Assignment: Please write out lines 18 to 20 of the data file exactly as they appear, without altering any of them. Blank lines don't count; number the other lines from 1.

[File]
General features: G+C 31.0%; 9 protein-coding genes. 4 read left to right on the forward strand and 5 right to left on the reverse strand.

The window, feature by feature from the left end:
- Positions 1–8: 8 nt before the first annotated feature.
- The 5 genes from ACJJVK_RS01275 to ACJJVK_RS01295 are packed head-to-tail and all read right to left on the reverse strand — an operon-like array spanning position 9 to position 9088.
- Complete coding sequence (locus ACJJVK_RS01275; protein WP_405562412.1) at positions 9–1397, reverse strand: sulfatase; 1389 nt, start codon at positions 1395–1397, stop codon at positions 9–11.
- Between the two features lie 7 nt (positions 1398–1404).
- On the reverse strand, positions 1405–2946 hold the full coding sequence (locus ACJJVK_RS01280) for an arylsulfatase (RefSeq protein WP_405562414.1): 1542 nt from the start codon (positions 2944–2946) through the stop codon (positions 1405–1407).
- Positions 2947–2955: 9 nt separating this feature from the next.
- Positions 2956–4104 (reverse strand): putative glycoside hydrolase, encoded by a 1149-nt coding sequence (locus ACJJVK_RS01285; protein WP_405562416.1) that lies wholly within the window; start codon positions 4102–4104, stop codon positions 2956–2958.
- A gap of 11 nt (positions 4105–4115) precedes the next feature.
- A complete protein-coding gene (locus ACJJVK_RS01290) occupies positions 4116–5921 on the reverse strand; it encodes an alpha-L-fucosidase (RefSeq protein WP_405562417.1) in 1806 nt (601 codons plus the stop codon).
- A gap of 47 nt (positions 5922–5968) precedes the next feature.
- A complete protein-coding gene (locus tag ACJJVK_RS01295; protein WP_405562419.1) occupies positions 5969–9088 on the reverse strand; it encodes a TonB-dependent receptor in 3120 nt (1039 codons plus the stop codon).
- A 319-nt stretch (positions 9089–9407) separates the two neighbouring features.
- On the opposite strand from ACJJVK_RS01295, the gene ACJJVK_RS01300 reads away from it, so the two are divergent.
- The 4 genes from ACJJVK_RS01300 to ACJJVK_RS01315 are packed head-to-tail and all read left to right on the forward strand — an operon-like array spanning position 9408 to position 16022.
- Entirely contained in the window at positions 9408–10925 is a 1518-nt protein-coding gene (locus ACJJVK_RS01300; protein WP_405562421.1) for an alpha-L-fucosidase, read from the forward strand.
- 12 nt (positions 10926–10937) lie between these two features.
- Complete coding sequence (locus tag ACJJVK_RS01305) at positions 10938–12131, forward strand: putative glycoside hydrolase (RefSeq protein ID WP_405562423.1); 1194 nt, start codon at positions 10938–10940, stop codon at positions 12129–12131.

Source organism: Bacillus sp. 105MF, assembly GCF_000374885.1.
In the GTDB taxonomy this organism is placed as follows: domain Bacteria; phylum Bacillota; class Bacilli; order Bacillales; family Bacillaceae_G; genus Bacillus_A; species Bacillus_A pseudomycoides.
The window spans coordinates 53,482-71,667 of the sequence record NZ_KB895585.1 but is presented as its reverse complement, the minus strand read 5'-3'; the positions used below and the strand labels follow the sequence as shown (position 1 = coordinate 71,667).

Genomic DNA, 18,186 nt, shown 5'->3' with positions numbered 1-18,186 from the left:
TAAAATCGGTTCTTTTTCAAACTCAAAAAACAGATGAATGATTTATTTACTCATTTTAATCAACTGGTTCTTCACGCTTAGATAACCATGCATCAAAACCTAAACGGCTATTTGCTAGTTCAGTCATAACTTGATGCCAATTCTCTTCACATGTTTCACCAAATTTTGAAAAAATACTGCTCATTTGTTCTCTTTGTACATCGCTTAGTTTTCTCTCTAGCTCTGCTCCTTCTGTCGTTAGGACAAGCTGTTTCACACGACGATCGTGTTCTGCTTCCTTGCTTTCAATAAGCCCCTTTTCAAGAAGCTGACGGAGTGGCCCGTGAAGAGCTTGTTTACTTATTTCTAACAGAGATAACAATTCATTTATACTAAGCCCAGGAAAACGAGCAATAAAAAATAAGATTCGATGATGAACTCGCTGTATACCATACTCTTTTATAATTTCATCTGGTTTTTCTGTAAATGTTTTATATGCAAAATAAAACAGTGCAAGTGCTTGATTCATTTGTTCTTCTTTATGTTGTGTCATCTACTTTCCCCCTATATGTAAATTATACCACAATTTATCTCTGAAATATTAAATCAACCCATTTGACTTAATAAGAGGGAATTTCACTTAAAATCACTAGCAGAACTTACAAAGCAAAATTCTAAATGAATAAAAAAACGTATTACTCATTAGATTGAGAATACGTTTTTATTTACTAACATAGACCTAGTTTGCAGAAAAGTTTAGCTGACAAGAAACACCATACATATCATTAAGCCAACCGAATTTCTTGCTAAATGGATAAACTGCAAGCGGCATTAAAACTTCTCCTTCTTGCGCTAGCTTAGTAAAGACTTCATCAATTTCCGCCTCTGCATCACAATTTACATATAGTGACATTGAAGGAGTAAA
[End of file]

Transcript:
- 12 nt (positions 10926–10937) lie between these two features.
- Complete coding sequence (locus tag ACJJVK_RS01305) at positions 10938–12131, forward strand: putative glycoside hydrolase (RefSeq protein ID WP_405562423.1); 1194 nt, start codon at positions 10938–10940, stop codon at positions 12129–12131.

Source organism: Bacillus sp. 105MF, assembly GCF_000374885.1.